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What Does a Patient Advocate Do?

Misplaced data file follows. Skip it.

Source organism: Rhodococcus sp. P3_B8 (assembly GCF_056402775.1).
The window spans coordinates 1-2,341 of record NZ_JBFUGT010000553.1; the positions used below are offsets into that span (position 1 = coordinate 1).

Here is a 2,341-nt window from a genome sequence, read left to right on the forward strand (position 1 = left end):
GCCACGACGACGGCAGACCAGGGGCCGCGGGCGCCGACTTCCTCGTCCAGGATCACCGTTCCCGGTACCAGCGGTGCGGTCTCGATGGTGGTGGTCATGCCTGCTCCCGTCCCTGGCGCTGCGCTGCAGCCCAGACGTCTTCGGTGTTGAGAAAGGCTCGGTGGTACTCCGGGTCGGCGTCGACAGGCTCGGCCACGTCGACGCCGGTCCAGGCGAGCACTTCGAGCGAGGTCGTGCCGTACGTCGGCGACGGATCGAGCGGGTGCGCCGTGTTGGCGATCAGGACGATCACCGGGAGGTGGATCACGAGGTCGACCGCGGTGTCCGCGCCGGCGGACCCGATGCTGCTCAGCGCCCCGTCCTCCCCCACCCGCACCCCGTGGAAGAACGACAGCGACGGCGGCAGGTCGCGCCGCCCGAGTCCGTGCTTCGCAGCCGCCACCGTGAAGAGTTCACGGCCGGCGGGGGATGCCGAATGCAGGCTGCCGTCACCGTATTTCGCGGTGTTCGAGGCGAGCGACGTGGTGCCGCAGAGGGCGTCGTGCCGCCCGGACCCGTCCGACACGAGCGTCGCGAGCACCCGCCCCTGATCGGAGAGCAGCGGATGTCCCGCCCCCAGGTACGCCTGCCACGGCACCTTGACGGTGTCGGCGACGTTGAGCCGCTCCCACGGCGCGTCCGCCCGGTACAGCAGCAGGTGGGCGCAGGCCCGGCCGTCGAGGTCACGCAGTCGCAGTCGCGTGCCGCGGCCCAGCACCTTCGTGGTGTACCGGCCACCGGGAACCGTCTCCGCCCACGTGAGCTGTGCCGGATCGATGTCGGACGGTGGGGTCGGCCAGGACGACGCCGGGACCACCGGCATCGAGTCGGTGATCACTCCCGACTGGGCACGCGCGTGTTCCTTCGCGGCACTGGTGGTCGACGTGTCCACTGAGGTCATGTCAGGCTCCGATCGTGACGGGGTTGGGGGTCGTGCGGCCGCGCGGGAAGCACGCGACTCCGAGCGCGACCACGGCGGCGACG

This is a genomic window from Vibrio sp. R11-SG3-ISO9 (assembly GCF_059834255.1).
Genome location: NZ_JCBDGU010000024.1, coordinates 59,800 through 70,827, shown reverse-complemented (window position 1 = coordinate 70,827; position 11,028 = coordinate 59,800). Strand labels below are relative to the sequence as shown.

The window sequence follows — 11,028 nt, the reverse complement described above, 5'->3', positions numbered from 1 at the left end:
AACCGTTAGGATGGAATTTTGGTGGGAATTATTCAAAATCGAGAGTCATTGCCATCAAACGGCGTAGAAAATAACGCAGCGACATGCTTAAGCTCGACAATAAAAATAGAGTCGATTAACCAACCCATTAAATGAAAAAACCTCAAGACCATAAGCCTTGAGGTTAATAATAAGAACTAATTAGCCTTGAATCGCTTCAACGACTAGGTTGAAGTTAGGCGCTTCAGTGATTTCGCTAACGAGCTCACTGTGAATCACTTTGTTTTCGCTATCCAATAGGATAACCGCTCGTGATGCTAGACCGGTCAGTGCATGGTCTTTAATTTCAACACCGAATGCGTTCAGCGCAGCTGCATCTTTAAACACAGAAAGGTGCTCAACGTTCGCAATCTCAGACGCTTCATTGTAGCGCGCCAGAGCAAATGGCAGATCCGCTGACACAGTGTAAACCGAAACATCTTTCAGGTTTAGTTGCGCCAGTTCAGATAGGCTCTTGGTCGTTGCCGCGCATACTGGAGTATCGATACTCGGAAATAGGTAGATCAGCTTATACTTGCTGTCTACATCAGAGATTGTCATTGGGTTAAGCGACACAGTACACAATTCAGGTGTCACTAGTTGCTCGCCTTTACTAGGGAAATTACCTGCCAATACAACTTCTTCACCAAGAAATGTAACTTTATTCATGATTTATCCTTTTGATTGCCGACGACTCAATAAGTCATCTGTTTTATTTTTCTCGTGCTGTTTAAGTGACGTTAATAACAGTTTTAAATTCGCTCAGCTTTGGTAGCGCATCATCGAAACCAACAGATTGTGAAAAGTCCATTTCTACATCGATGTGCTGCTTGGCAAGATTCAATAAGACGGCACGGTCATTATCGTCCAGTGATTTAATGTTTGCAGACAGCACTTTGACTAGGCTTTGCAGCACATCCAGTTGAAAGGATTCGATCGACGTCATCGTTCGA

That’s a good question — what does a patient advocate do? And there are a handful of answers, depending on the kind of help you need. Some advocates help you with insurance claims, or review your hospital bills. Others might sit with you at home while you convalesce, or help you understand a difficult diagosis and an extended list of treatment options. In fact, there’s a long list of services patients or health advocates might provide. Most of these are simple to understand, because this kind of help has actually been around for awhile. The type of patient advocacy that seems most confusing – but can have the biggest impact on your positive medical outcomes – are medical / navigational advocates. These advocates will sit with you in the doctor’s office and ask questions, or will help you make a difficult medical decision, or will sit at your bedside to monitor your hospital care, to be sure you get the right drugs, or don’t acquire an infection. Here’s a metaphor to help you better understand why this is important: Fifty years ago, if you wanted to buy a house, you found someone willing to sell, and the two of you worked out all the details. If you needed a mortgage, you got it. If you needed a lawyer to draw up the deed, then you hired one. But over the years, particularly as credit problems started to arise and the legal requirements got tougher, we began to see real estate brokers establish an expertise as the go-between – between the seller and the buyer. These brokers have a much larger bank of knowledge than someone who only buys or sells a home two or three times in a lifetime. They understand the process, know home values, mortgage options, negotiation – they know far more about everything related to the transaction of buying or selling a home than most of us do. Today, very few home transactions take place without a real estate broker to orchestrate them. Unfortunately, the healthcare system (no matter what country you live in) has become so…